For many prisoners in centres for political detention and torture in Chile between 1973 and 1990, to write, play or listen to music were ways to register, process, remember, forget or transcend difficult experiences. Music helped them to maintain a sense of normality, it was a tool to preserve dignity and hope, to have fun and communicate with other inmates and with the outside world. On the other hand, jailers employed music as a form of domination and indoctrination, and in connection with torture and other types of cruel, inhuman and degrading treatment.

Cantos Cautivos (Captive Songs) is a digital archive that compiles memories of individual and collective musical experiences in centres for political detention and torture in Chile under Pinochet. This participatory initiative seeks to contribute to the historical memory of the dictatorship and to ongoing debates and research on human rights violations in other historical and geographical contexts.

You may cite material from the Cantos Cautivos archive but you must credit it by including the name of our project and its URL. Any third-person use of testimonies aimed at publication or public dissemination requires the authorisation of the Cantos Cautivos team.

This is a not-for-profit project. Conceptualised by Katia Chornik, at its inception it was developed in collaboration with the Chilean Museum of Memory and Human Rights, as part of her research ‘Sounds of Memory: Music and Political Captivity in Pinochet’s Chile’, hosted by the University of Manchester in 2013-16 and funded by the Leverhulme Trust. The project has also received funding from Chile’s Fondo de Fomento de la Música Nacional del Consejo Nacional de la Cultura y las Artes (CNCA). This research adheres to the ethics statements of the Society for Ethnomusicology and the British Forum for Ethnomusicology.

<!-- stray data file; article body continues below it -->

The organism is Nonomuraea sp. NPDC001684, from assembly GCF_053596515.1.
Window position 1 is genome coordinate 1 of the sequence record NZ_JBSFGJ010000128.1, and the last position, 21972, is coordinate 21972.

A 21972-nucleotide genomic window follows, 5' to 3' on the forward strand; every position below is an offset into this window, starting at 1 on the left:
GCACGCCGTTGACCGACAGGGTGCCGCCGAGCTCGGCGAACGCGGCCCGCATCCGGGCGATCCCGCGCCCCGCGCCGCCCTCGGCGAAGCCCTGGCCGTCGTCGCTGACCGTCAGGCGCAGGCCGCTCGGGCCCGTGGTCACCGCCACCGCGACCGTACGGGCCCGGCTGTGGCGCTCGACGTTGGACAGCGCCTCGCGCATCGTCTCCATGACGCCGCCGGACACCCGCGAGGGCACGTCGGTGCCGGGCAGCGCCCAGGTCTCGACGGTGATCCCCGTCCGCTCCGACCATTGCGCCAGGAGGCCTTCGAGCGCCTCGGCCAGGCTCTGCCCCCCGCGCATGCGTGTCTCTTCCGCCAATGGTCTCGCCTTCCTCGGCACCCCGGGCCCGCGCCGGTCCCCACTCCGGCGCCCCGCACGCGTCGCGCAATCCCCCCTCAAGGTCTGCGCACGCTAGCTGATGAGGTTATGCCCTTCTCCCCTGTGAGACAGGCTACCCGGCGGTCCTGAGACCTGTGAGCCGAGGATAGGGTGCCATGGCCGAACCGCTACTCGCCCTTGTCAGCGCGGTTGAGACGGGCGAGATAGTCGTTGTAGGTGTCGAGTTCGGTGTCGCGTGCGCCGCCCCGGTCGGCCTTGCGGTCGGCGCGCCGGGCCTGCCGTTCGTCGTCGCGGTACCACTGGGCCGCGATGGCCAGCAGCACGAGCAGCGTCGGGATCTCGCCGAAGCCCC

The project is endorsed by the Association of Chilean Former Political Prisoners in the UK, the Association d’ex Prisonniers Politiques Chiliens-France, the Chair in Human Rights of the Pro-Vice-Chancellorship for Engagement and Communications at the University of Chile, Ciudad Elefante, Colectivo Mujeres Sobrevivientes Siempre Resistentes, Corporación Memoria Campo de Prisioneros Políticos de Chacabuco, Corporación Parque por la Paz Villa Grimaldi, Ex Presos Políticos en el Extranjero, Fundación Víctor Jara, Historical Memory Project (CUNY), and Music Action International.

We are grateful to those who have shared their stories, and to the following volunteers: Nayive Ananías, Sergio Araya, Miguel Ángel Bravo, Luis Cifuentes, Rodrigo Cifuentes, Marcelo Coulon, Pascal Coulon, Aitor Fernández, Laura Jordán, Julio Laks, Ernesto Parra and Thomas Schmidt.


Dr Katia Chornik, director and editor

Núria Bonet, co-editor

Héctor Muñoz Cantos, researcher

Marcos Stuardo, social media

Hernán Theiler, software engineer



Prof Caroline Bithell (University of Manchester)

Prof Suzanne Cusick (New York University)

Daniel Díaz Vera (Pontificia Universidad Católica de Chile / University of Manchester)

Dr Rosalía Martínez (Université Paris 8 / Centre de Recherches en Ethnomusicologie)

Dr J. Patrice McSherry (Long Island University / Universidad de Santiago)

Ed Vulliamy (The Observer / The Guardian)